Today I tapped into the collective conscience and like a lot of people made something with pumpkin / winter squash. While browsing the Internet I saw all things squash……spaetzle, donuts, puddings, soup, cookies, pastas, cakes and muffins. I’m glad that I didn’t recreate a spiced pumpkin latte or a jar of homemade “pumpkin pie” spice. If you have seen my spice cupboard you will know that I don’t need another jar of mixed spices.
Earlier today a coworker had put a bug in my ear to make some butternut squash soup. I make a good curry version. This time I went for something cleaner tasting. To start the soup the first thing that I did was pull out some frozen chicken bones and put them in a large pot of water. Soup tastes so much better with homemade stock! Although with some soups you wouldn’t notice the difference.
Step 1 place some chicken bones in water. Add a few bay leaves and the skins and trimmings from an onion which will come into play later. Onion skins and trimmings lend a golden hue to stocks. Bring this to just under a boil then simmer, don’t let it boil. Boiling makes your stock cloudy and brings out impurities from the bones.
And then I remembered that I had some stock in the freezer. Oh well.
Step 2 While the stock was boiling, I cut a smallish Hubbard squash into 4 large pieces. I had fun using the cleaver.
These squash are amazing; deep orange flesh, thin dark orange skin, with a centre packed full of plump seeds. Squash and pumpkin seeds are tasty. I remember at Halloween my mom would roast some in the oven, hot with salt and oil. I scraped out the seeds and left them in a bowl of water to separate out the stringy flesh from the seeds.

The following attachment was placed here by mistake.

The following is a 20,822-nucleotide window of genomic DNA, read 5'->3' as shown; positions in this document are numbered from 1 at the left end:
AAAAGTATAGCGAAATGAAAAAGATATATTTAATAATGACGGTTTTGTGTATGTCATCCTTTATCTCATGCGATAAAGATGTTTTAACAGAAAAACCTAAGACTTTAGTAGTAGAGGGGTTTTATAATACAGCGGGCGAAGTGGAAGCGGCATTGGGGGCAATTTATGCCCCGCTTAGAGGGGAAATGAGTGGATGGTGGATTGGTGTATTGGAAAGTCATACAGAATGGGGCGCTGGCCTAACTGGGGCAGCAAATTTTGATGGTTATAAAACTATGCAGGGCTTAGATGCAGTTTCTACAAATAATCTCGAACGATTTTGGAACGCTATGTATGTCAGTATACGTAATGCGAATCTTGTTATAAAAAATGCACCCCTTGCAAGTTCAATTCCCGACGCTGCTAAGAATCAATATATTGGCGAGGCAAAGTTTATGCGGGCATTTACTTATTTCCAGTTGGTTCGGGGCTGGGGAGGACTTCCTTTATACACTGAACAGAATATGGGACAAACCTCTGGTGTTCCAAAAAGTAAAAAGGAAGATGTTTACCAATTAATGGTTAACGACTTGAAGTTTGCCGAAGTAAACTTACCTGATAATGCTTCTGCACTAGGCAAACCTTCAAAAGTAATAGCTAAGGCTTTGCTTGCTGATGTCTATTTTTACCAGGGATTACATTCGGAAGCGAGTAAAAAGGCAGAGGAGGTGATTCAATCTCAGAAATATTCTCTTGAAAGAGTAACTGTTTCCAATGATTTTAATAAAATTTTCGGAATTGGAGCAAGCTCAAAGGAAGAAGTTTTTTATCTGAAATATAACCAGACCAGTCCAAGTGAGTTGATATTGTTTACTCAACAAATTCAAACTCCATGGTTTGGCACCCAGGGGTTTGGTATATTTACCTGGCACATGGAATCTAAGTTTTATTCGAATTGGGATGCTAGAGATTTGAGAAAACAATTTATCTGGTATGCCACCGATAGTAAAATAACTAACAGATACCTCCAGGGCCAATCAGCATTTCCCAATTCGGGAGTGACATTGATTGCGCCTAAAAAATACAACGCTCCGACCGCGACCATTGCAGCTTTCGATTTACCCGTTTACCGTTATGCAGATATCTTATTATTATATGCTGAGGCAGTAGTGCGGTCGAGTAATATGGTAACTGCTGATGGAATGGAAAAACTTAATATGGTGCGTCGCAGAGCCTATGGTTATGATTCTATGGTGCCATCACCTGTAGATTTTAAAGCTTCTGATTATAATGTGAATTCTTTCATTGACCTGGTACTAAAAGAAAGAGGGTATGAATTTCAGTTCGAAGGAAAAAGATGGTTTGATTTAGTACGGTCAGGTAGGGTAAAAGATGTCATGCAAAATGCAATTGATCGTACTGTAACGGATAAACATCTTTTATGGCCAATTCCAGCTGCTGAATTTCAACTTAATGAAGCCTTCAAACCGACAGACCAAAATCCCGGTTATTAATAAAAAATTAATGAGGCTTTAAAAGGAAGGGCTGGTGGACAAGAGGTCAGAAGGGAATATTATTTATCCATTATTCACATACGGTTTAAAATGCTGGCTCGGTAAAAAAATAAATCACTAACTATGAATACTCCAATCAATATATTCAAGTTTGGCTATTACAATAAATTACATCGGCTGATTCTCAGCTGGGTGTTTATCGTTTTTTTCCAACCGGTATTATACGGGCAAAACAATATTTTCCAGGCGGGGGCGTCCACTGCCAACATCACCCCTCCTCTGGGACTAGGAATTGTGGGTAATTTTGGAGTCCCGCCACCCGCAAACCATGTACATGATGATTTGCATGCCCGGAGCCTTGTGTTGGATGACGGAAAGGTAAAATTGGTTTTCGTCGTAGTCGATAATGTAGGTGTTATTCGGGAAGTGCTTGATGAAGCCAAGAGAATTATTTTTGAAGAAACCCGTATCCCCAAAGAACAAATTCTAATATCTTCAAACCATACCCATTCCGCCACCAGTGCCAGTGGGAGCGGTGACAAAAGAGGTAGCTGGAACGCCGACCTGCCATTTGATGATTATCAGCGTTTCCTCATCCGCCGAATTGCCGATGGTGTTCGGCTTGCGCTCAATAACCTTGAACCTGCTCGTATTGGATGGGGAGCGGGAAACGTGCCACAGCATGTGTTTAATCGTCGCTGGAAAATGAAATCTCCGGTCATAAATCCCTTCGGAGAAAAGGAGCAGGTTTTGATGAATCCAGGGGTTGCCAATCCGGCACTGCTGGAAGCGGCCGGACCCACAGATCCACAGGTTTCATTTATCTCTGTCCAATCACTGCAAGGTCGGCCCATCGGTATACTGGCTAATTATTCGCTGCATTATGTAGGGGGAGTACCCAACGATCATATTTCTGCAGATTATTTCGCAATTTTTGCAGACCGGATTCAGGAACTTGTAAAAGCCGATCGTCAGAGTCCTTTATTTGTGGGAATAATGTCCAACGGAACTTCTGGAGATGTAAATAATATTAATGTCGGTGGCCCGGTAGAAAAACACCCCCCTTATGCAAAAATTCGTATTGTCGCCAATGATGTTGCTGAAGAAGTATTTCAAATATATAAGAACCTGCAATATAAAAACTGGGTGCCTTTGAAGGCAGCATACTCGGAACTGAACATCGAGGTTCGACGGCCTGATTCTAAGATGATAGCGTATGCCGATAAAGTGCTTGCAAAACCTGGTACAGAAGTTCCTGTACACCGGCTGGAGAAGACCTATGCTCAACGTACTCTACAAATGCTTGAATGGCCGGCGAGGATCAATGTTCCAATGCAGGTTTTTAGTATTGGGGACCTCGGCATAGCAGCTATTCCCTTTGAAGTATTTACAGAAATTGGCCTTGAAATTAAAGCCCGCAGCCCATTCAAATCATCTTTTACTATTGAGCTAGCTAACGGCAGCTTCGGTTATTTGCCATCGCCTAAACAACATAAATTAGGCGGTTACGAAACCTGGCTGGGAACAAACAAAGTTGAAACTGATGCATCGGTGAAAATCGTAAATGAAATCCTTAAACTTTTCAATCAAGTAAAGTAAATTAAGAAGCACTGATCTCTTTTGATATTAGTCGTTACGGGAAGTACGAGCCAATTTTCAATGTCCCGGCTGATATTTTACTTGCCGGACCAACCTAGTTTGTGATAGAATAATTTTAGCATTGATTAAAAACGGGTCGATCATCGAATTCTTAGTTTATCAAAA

Step 3 Back to the squash itself. Rub some oil on the pieces and add salt and herbs. Fresh herbs if you have them. Thyme, rosemary, sage, but not necessarily all of them. Put it in a 400F oven and roast until soft or nearly soft.
Step 4 Dice the onion and sauté in a pot with butter and oil. In this case it was a tablespoon of previously melted butter that had been sitting on the counter since yesterday. Butter that was saved for a purpose unknown at the time. I added some garlic to the pot and turned off the flame.
Step 5 By this point the squash was ready to be removed from the oven. Carefully scrape the flesh from the skin and into the pot. Add stock to barely cover. Add salt, pepper, and a few strands of saffron for flavor and colour. Add fresh sage and simmer a minute. Purée with a stick blender. Adjust the consistency with more stock or more squash.
The final touches were a few chunks of squash, a drizzle of Camelina oil (non GMO, cold pressed). The oil added an unexpected grassy / herbaceous fragrance like a meadow on a hot summers day.
Serve to hungry people.
Yes, a tasty meal is possible on a weeknight. This whole process took 1 hour and I ate dinner at 6:30. I enjoyed this dinner with my family and the kitchen didn’t have a pile of dirty dishes.
Part II coming soon.